Tables and nested subqueries may be aliased within a SQL query, helping with readibility, and allowing a table to be referenced more than once with differnt join conditions. An example of a query with sub-query and table aliases below.
select a.foo ,b.bar ,b.BarCount from (select b.bar ,count (*) as BarCount from BarTable b join OtherTable o on b.OtherTableID = o.OtherTableID group by b.bar) b join Foobar a on a.bar = b.bar
Table Foobar is aliased as
a, and the nested subquery has an alias
b. A nested subquery has a separate name-space for aliases as can be seen in the use of the alias
b in both the parent and child queries to note different things. Note that this is possible, but not necessarily recommended as it can be confusing to people reading the code. It may also be desirable to use more meaningful aliases.
SQL statements may have an optional
AS statement for aliasing, e.g.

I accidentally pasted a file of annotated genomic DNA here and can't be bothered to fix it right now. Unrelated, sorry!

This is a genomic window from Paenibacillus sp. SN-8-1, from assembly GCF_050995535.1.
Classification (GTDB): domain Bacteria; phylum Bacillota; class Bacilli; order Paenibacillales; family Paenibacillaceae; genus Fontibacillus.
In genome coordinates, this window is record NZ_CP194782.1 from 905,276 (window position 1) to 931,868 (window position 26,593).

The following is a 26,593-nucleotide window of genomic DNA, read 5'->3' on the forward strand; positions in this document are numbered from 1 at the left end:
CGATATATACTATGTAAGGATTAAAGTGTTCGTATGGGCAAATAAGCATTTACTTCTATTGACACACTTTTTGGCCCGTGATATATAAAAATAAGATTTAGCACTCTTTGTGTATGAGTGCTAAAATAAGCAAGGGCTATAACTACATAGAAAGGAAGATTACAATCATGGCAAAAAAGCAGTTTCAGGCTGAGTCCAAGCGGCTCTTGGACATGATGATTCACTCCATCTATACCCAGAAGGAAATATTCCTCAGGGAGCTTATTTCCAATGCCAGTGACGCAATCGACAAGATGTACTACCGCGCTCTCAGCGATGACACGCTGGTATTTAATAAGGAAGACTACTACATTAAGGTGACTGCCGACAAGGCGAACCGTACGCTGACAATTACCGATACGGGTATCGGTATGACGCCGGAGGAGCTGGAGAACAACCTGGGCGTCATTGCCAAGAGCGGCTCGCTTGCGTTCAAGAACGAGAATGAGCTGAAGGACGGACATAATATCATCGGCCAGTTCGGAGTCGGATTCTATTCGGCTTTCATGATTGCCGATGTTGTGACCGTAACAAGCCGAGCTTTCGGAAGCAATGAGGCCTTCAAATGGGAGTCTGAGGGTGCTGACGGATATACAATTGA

select [...] from Foo as a join Bar as b on a.BarID = b.BarID
Aliases are necessary if a table is to be included more than once with different join conditions in the same query. A common example of this is a self-join such as the query below.
select par.BusinessUnitName as ParentBusinessUnit ,chl.BusinessUnitName as ChileBusinessUnit from BusinessUnit par join BusinessUnit chl on chl.ParentBusinessUnitID = par.BusinessUnitID
In this case the table BusinessUnit cannot be specified for both sides of the join without disambiguating which side a given expression is referring to. Aliases allow this to be specified.